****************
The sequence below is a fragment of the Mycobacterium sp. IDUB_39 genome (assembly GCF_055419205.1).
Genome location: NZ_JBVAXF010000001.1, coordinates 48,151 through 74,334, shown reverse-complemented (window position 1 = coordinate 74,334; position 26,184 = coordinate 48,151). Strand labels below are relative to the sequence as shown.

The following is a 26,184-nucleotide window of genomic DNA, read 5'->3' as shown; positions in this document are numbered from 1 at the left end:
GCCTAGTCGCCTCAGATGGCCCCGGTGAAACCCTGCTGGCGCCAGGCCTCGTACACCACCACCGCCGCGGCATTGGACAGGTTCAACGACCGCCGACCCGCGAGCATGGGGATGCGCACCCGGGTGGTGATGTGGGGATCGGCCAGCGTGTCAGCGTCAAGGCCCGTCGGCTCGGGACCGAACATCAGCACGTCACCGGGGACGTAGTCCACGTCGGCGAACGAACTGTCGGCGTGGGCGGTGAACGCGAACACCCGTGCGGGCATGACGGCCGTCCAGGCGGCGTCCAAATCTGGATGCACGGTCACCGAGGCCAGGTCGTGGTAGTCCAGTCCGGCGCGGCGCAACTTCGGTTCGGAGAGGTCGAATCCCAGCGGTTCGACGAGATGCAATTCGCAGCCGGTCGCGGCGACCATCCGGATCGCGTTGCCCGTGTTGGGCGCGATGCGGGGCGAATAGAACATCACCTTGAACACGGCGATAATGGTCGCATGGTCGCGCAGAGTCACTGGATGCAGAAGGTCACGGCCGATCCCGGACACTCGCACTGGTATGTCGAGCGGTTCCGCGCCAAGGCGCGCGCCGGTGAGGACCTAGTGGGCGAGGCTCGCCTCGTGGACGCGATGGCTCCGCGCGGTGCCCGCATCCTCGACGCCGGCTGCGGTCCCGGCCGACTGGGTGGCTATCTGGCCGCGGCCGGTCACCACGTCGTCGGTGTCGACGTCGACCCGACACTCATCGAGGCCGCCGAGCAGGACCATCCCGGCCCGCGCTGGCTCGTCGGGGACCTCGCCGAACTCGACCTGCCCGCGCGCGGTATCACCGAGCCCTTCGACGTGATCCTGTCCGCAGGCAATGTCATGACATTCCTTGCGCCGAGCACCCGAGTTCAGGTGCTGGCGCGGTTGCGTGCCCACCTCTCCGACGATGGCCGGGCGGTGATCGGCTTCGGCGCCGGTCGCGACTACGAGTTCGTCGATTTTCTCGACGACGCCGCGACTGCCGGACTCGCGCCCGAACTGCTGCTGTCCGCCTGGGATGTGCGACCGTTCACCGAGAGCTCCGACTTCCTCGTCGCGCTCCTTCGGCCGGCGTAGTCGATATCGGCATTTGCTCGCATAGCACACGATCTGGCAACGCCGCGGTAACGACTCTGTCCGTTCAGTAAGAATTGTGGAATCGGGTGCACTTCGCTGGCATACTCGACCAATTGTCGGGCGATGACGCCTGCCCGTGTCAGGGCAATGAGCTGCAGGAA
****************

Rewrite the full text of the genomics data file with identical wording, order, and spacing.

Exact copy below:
The sequence below is a fragment of the Mycobacterium sp. IDUB_39 genome (assembly GCF_055419205.1).
Genome location: NZ_JBVAXF010000001.1, coordinates 48,151 through 74,334, shown reverse-complemented (window position 1 = coordinate 74,334; position 26,184 = coordinate 48,151). Strand labels below are relative to the sequence as shown.

The following is a 26,184-nucleotide window of genomic DNA, read 5'->3' as shown; positions in this document are numbered from 1 at the left end:
GCCTAGTCGCCTCAGATGGCCCCGGTGAAACCCTGCTGGCGCCAGGCCTCGTACACCACCACCGCCGCGGCATTGGACAGGTTCAACGACCGCCGACCCGCGAGCATGGGGATGCGCACCCGGGTGGTGATGTGGGGATCGGCCAGCGTGTCAGCGTCAAGGCCCGTCGGCTCGGGACCGAACATCAGCACGTCACCGGGGACGTAGTCCACGTCGGCGAACGAACTGTCGGCGTGGGCGGTGAACGCGAACACCCGTGCGGGCATGACGGCCGTCCAGGCGGCGTCCAAATCTGGATGCACGGTCACCGAGGCCAGGTCGTGGTAGTCCAGTCCGGCGCGGCGCAACTTCGGTTCGGAGAGGTCGAATCCCAGCGGTTCGACGAGATGCAATTCGCAGCCGGTCGCGGCGACCATCCGGATCGCGTTGCCCGTGTTGGGCGCGATGCGGGGCGAATAGAACATCACCTTGAACACGGCGATAATGGTCGCATGGTCGCGCAGAGTCACTGGATGCAGAAGGTCACGGCCGATCCCGGACACTCGCACTGGTATGTCGAGCGGTTCCGCGCCAAGGCGCGCGCCGGTGAGGACCTAGTGGGCGAGGCTCGCCTCGTGGACGCGATGGCTCCGCGCGGTGCCCGCATCCTCGACGCCGGCTGCGGTCCCGGCCGACTGGGTGGCTATCTGGCCGCGGCCGGTCACCACGTCGTCGGTGTCGACGTCGACCCGACACTCATCGAGGCCGCCGAGCAGGACCATCCCGGCCCGCGCTGGCTCGTCGGGGACCTCGCCGAACTCGACCTGCCCGCGCGCGGTATCACCGAGCCCTTCGACGTGATCCTGTCCGCAGGCAATGTCATGACATTCCTTGCGCCGAGCACCCGAGTTCAGGTGCTGGCGCGGTTGCGTGCCCACCTCTCCGACGATGGCCGGGCGGTGATCGGCTTCGGCGCCGGTCGCGACTACGAGTTCGTCGATTTTCTCGACGACGCCGCGACTGCCGGACTCGCGCCCGAACTGCTGCTGTCCGCCTGGGATGTGCGACCGTTCACCGAGAGCTCCGACTTCCTCGTCGCGCTCCTTCGGCCGGCGTAGTCGATATCGGCATTTGCTCGCATAGCACACGATCTGGCAACGCCGCGGTAACGACTCTGTCCGTTCAGTAAGAATTGTGGAATCGGGTGCACTTCGCTGGCATACTCGACCAATTGTCGGGCGATGACGCCTGCCCGTGTCAGGGCAATGAGCTGCAGGAA